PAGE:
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It sometimes happens when you’re driving on the highway, and suddenly there’s a violent vibration. You might feel the vibrations from the steering wheel, in the pedals, in the front wheels, or you might feel it in the transmission tunnel. The good news is, there’s an answer, and the bad news is, there may be something wrong with your car. Depending on the noise or how violent the vibrations are, there are several possibilities, and unfortunately, not all of them are easily discernible. You’ll want to find a mechanic to check them out as part of regular maintenance. Here are some potential reasons for your car making a rumbling on the highway.

The flexplate, technically “Giubo,” but also called a “Guibo” can fail

Owners of German rear-wheel-drive cars should pay attention here. At low speeds, you might feel something under your gearshift arm, like a coarse and invasive thumping. It’s coming from the transmission tunnel and is fairly easy to diagnose. As you know, a rear-wheel-drive car has an engine and transmission in the front and a differential in the back. They are connected via a driveshaft, which is a metal pipe that transfers the power to the differential.

At one end, there is a flex disc, called a “Giubo” (or Guibo). Its purpose is to reduce driveshaft vibrations, according to eEuroparts. You can easily diagnose if this part is on its way out by jacking up your car and inspecting the Giubo with a flashlight. As it gets more worn with usage, the vibrations will increase and become more violent.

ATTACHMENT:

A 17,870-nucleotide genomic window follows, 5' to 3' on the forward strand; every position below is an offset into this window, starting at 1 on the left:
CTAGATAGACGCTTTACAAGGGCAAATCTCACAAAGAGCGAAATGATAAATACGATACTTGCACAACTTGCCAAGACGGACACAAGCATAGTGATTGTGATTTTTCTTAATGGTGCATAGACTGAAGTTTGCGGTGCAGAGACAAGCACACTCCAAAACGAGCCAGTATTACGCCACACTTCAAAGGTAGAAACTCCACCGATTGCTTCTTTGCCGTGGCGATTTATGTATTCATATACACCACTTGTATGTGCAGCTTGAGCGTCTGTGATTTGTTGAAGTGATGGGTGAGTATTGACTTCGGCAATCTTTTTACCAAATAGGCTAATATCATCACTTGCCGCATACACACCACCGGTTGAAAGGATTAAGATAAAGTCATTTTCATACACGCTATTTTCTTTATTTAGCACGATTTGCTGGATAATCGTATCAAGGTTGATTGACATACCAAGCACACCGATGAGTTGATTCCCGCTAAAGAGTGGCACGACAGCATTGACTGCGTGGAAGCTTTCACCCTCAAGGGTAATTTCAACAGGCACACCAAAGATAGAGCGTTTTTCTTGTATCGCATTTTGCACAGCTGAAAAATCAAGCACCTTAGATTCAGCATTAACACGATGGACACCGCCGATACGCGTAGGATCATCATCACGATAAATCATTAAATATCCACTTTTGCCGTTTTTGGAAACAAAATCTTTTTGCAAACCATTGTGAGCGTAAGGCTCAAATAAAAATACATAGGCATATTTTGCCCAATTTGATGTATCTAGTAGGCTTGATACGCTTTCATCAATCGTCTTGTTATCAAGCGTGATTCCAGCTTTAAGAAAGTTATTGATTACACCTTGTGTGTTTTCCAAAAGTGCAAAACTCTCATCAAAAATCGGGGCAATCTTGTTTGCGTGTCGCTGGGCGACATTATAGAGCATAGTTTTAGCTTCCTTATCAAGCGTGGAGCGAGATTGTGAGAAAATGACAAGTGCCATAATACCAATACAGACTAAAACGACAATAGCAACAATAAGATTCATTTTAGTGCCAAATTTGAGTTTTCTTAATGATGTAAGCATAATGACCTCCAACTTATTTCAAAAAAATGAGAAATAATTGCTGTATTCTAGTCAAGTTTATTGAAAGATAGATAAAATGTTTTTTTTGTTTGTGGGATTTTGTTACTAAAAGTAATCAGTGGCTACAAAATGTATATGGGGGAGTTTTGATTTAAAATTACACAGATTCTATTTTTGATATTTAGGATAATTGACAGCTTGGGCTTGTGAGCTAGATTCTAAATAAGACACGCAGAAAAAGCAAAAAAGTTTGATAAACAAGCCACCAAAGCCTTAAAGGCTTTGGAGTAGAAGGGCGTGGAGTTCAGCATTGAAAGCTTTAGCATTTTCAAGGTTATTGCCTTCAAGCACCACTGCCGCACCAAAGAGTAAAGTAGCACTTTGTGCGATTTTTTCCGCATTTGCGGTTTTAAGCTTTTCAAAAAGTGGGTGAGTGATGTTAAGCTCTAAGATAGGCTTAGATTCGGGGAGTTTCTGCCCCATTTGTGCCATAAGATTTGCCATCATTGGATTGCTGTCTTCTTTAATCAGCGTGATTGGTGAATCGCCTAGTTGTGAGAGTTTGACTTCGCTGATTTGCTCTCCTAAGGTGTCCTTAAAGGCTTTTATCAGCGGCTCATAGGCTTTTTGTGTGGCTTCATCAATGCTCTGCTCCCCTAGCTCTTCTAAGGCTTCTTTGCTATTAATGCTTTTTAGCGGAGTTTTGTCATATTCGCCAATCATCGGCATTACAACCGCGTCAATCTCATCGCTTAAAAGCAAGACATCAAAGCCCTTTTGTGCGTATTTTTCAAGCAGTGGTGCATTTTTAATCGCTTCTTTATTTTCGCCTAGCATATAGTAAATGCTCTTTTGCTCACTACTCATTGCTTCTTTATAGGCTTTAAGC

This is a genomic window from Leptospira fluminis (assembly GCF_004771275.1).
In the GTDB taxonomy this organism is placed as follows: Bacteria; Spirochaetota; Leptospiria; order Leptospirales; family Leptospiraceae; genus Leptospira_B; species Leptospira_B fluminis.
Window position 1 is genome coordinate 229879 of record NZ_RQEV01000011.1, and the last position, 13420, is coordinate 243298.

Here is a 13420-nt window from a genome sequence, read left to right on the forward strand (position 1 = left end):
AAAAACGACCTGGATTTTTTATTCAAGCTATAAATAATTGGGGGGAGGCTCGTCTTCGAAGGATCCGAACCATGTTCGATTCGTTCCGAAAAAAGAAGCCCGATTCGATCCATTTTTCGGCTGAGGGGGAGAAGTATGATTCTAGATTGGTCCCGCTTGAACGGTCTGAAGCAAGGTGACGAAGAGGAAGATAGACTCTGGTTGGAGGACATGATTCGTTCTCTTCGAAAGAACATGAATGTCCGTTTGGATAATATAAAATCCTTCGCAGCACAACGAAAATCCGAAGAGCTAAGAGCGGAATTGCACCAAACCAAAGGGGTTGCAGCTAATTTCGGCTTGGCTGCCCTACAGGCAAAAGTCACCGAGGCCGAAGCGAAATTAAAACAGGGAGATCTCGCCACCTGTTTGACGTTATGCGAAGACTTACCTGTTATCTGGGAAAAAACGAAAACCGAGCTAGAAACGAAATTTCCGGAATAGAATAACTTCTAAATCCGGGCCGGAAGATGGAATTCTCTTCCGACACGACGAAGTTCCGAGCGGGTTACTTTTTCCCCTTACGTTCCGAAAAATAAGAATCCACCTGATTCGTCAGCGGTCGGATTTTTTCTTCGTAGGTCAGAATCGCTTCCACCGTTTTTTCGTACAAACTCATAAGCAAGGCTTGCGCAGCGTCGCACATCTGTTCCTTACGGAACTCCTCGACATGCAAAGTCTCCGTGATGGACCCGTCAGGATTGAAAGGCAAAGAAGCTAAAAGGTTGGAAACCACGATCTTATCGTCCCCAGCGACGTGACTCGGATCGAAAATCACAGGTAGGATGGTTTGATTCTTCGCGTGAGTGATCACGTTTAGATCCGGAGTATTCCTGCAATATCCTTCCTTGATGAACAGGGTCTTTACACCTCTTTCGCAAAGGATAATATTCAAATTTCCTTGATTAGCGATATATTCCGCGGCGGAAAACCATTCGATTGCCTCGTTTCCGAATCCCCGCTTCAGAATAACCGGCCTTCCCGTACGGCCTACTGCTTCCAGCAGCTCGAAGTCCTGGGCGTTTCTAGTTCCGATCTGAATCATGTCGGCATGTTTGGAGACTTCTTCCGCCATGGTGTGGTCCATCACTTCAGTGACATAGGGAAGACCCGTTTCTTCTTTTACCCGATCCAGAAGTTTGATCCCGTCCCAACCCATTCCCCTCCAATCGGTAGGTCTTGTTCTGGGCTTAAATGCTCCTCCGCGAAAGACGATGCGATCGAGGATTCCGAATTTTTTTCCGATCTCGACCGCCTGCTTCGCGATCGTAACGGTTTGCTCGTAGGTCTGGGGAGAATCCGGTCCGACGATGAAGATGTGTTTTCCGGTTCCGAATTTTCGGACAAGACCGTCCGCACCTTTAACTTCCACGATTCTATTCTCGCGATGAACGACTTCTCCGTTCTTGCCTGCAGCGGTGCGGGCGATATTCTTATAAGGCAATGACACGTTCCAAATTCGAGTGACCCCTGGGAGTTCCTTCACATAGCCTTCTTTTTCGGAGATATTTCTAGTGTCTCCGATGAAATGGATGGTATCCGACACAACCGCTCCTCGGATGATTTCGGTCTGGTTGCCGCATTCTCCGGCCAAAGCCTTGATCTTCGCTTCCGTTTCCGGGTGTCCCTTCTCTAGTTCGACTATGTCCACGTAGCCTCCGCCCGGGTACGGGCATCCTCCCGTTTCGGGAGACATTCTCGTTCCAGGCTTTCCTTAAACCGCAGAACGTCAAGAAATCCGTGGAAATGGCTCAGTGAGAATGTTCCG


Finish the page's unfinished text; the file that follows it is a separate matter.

Vibrations in the steering wheel can indicate lost wheel weights

Mechanics balancing a car's wheels
Mechanics balancing a car’s wheels | SAM PANTHAKY/AFP via Getty Images

You might feel vibrations from the steering wheel at a certain speed, and this could come from a few sources. Either the alignment is off, which causes the tires to wear unevenly and thus requires an inspection from a tire shop, or the wheel lost some weights and is unbalanced. Either way, take the car to a wheel shop to have the tires inspected and rebalanced. If all of this checks out fine, then there may be something darker and uglier lurking within the wheel well.

Steering wheel vibrations can come from a failed wheel bearing

A Land Rover's wheel hub
A Land Rover’s wheel hub | Edwin Remsburg/VW Pics via Getty Images

Vibrations from the steering wheel may also come from a failed, or failing, wheel bearing. Luckily you’ll hear a wheel bearing fail before you feel it. A failing bearing makes a loud, rapid “Whomp” sound on repeat, like a broken record. Wheel bearings fail primarily from overuse. They are just another part of the car that will eventually fail, like brake pads or tires themselves.

Imbalanced tires can eventually cause a wheel bearing to fail, as can road conditions. When you hear the noise, have the car inspected. There are a few tests that can determine a failed bearing, but sometimes they are inconclusive. If a bearing fails completely, it can seize the wheel and damage the wheel hub and even the transmission.

Have your car inspected for your and everyone else’s safety

Vibrations from the steering wheel are no joke. Eventually, they will knock something loose, which can break something else, and before you know it, you’re driving front-first into a ditch or a telephone pole. Do yourself and everyone else a favor, pony up the money for an inspection, and save thousands in potentially worse repairs later on down the road.


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